Outreach programs ought to invite people to return to the Sunday Eucharist. It is during this celebration that we encounter Jesus in the Eucharist. Pastors endeavor to ensure that both the preaching and the assembly are sensitive and welcoming to those who infrequently attend the Eucharist. The following are among the other aspects of the Sunday Eucharist and preaching that should be emphasized:
- Prayerful and faith-filled celebrations of the Eucharist with thoughtfully prepared homilies that stir the heart and mind
- The celebration of Sunday Mass in multiple languages when culturally diverse populations are present
- The accessibility of the Church building for those with disabilities, including the use of American Sign Language for the Deaf community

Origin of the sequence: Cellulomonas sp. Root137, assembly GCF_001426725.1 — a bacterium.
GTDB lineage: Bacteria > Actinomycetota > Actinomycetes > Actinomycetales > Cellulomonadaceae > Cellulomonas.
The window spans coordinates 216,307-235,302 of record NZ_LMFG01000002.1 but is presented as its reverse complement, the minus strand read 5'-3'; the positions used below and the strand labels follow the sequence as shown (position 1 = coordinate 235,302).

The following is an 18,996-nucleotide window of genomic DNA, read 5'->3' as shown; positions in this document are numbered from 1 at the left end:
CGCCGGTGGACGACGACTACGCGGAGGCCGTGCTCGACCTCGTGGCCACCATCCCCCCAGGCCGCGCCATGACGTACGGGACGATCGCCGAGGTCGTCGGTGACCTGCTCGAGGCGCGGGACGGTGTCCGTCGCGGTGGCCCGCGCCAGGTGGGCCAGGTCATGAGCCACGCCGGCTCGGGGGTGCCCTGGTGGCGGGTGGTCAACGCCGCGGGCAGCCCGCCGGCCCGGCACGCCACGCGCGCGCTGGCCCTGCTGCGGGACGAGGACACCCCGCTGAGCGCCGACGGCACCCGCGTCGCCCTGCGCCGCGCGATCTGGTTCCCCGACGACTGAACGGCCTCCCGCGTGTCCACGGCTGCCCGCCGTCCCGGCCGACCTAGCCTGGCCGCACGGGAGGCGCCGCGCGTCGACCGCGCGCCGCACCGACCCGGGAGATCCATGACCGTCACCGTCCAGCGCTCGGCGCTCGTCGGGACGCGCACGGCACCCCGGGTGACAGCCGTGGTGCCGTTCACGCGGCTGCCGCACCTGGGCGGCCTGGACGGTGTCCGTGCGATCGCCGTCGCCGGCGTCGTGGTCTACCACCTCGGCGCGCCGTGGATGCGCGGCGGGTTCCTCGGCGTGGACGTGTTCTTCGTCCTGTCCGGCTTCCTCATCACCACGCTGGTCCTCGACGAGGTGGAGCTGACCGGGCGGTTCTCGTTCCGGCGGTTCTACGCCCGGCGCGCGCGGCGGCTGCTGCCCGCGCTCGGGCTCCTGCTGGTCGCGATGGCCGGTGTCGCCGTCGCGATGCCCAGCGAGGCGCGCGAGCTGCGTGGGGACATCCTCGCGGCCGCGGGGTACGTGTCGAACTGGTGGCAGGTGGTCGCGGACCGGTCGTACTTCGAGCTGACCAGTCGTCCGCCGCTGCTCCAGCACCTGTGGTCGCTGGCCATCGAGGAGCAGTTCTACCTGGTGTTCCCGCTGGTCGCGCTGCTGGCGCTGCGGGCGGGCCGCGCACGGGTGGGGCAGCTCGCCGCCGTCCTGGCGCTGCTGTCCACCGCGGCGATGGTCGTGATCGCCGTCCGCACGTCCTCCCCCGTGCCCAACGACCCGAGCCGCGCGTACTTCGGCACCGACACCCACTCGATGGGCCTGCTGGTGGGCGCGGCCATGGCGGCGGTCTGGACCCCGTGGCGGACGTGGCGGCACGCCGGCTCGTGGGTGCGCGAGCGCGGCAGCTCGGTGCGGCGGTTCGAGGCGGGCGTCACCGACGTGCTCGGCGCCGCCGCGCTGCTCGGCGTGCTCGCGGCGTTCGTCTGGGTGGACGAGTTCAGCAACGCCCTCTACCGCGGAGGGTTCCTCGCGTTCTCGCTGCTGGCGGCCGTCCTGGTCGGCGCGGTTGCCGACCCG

- A welcoming and inviting atmosphere toward those who infrequently attend
- Homiletic training during clergy formation and ongoing training for ordained clergy
- Opportunities for the clergy to study and reflect on Scripture
- Dedicated time for clergy for prayer and homily preparation
- Focus on integrating the teachings of the Catechism with Scripture in preaching
Catholics returning to the faith may need resources beyond what a team can provide. Team members will also need resources and support from the parish. Additionally, the community will need to commit parish resources to the program. The following resources should be readily available before a program begins:
- Meeting space in the parish that is set aside for the program
- A program budget for supplies, such as catechetical materials and refreshments
- Catechetical materials for team members so that they can better explain the Church’s teachings
- Contact information for professionals who can assist those struggling with depression, addiction, or other related needs